Dou­bling down on Euro­pean en­ergy ef­fi­ciency

Financial Mirror (Cyprus) - - FRONT PAGE -

At the COP21 con­fer­ence in Paris last De­cem­ber, world lead­ers made a bind­ing pledge to set na­tional tar­gets, in­clud­ing en­ergy-ef­fi­ciency bench­marks, for re­duc­ing green­house-gas emis­sions. Now, the Euro­pean Com­mis­sion is near­ing a mo­ment of truth: Will it set am­bi­tious but at­tain­able en­ergy ef­fi­ciency tar­gets that will force in­di­vid­u­als and in­dus­try to make real changes? Or will it bend to po­lit­i­cal pres­sure and set mean­ing­less tar­gets that will be reached any­way, with no any ad­di­tional ef­fort?

The lat­ter ap­proach was taken in 2014, when Euro­pean lead­ers agreed to im­prove en­ergy ef­fi­ciency by 27% be­fore 2030. The Euro­pean Coun­cil was ap­plauded at the time for its lead­er­ship. No­body both­ered to men­tion that global en­ergy ef­fi­ciency was al­ready likely to in­crease by around 35% on its own by 2030.

The COP21 agree­ment has given Europe a se­cond chance to set an ex­am­ple and be­come the global stan­dard-bearer for en­ergy ef­fi­ciency. En­vi­ron­men­tal­ists, busi­ness lead­ers, and aca­demics are await­ing new tar­gets from the Euro­pean Com­mis­sion, which will most likely be es­tab­lished in Oc­to­ber, in a forth­com­ing re­vi­sion to the Com­mis­sion’s En­ergy Ef­fi­ciency Di­rec­tive.

So, what would be a mean­ing­ful tar­get? If Euro­pean lead­ers are se­ri­ous about their COP21 com­mit­ment, they should em­brace a 70% re­duc­tion on 2010 con­sump­tion lev­els by 2030 – more than dou­ble the Euro­pean Coun­cil’s 2014 tar­get.

A 70% re­duc­tion is am­bi­tious, but not im­pos­si­ble. There is both an eco­nomic and an en­vi­ron­men­tal case to be made for it. Eco­nom­i­cally, coun­tries that re­duce en­ergy con­sump­tion also in­crease pro­duc­tiv­ity, sim­ply be­cause us­ing less en­ergy costs less money. While im­ple­ment­ing en­ergy-ef­fi­ciency mea­sures may re­quire heavy ini­tial in­vest­ments, these out­lays will be off­set by fu­ture pro­duc­tiv­ity growth, which is the only way de­vel­oped coun­tries can sus­tain­ably im­prove liv­ing stan­dards over time.

The en­vi­ron­men­tal ar­gu­ment for an am­bi­tious tar­get is not that we need to “save the Earth.” But we do need to save the cli­mate in which hu­mans have evolved and pros­pered. En­ergy ef­fi­ciency around the world is in­creas­ing at roughly 1.5% per year, which is a wel­come devel­op­ment and a sign that 30 years of for­ward-lean­ing en­vi­ron­men­tal poli­cies have had some ef­fect. Global en­ergy con­sump­tion, how­ever, is ris­ing at around 3% per year, im­ply­ing that we’re still dig­ging our hole deeper, rather than fill­ing it in.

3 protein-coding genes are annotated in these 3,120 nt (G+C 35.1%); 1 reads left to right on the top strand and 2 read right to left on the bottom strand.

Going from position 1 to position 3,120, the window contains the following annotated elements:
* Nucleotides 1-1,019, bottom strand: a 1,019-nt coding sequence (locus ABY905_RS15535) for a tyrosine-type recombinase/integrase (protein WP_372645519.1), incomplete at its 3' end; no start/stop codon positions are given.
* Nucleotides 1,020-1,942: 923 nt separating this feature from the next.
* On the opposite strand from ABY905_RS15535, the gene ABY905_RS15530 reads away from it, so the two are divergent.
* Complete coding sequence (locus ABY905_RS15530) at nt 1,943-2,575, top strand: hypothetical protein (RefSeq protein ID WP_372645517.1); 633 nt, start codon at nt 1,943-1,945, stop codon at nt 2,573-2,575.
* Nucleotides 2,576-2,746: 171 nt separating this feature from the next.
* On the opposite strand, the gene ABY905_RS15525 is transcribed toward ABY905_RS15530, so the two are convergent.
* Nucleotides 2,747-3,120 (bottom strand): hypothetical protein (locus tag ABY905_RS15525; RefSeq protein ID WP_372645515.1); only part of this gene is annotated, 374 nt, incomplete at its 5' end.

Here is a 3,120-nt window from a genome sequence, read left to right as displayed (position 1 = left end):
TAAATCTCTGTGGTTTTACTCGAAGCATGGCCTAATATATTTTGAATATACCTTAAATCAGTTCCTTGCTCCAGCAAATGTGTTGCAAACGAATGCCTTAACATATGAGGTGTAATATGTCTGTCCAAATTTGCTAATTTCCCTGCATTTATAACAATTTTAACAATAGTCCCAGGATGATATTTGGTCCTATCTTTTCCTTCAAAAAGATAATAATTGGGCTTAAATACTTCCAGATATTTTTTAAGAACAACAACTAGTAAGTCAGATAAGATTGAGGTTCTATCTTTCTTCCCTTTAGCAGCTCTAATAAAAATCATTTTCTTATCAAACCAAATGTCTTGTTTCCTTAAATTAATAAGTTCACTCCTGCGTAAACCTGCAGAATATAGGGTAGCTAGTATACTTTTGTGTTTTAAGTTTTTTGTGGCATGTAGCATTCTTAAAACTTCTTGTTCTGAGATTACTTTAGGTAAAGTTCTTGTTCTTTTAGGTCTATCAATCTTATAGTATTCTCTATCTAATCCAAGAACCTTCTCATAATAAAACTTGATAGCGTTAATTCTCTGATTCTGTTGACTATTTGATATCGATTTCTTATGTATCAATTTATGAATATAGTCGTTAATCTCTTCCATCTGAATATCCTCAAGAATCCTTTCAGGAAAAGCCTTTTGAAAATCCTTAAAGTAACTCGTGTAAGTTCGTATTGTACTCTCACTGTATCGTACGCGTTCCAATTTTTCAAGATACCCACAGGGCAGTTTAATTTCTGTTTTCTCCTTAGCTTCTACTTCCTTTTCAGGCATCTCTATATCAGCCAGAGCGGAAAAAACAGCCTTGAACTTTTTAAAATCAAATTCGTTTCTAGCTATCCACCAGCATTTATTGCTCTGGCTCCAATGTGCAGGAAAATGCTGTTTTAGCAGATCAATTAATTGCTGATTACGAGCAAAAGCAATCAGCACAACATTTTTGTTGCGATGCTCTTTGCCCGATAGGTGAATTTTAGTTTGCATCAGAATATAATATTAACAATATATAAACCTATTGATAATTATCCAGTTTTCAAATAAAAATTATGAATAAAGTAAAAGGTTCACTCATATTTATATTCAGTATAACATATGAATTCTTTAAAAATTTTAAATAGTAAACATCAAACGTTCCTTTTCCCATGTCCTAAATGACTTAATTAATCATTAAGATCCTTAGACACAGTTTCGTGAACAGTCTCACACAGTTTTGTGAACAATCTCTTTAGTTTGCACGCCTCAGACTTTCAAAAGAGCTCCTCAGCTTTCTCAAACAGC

Six of the world’s largest economies – China, the United States, Rus­sia, In­dia, Ja­pan, and the Euro­pean Union – re­main the big­gest pol­luters. But most growth to­day comes from de­vel­op­ing coun­tries that now par­tic­i­pate in the global econ­omy. Even if these coun­tries make sig­nif­i­cant strides in re­duc­ing emis­sions, they will be the pol­luters of the fu­ture, at least in the near term.

Glob­al­i­sa­tion has in­creased life ex­pectancy and im­proved liv­ing stan­dards in many poor coun­tries. But it also poses new en­vi­ron­men­tal prob­lems that will re­quire am­bi­tious so­lu­tions. Seen in this light, a 70% im­prove­ment in en­ergy ef­fi­ciency is the min­i­mum Europe – and the world – can aim for to reach real sus­tain­abil­ity at cur­rent lev­els of global growth.

For­tu­nately, this is all within our grasp. A 2015 study pub­lished by Eco­fys, Quin­tel In­tel­li­gence, and the Lis­bon Coun­cil con­cluded that Europe al­ready has the tech­nolo­gies avail­able to dou­ble cur­rent en­ergy-ef­fi­ciency lev­els with­out sac­ri­fic­ing eco­nomic growth. These in­clude heat pumps, smart grids, LED light­ing, and en­ergy-ef­fi­cient house­hold equip­ment.

So why aren’t these tech­nolo­gies be­ing im­ple­mented al­ready? The rea­son isn’t that in­dus­try is hold­ing Europe back; on the con­trary, Euro­pean in­dus­try’s en­vi­ron­men­tal foot­print has im­proved con­sid­er­ably in re­cent years. Rather, the prin­ci­pal en­ergy con­sumer in Europe is in­di­vid­ual house­holds, where en­ergy ef­fi­ciency can be tripled in the com­ing years with the right po­lit­i­cal lead­er­ship, suf­fi­cient in­vest­ment, and long-term com­mit­ment from Euro­peans them­selves.

This takes us back to the En­ergy Ef­fi­ciency Di­rec­tive, where this work should be­gin. The Euro­pean Com­mis­sion should set “moon-shot” stan­dards that push us to higher achieve­ments than we once thought pos­si­ble. If Europe can dou­ble its en­ergy ef­fi­ciency by 2030, Euro­peans will look back and won­der how they ever lived dif­fer­ently.

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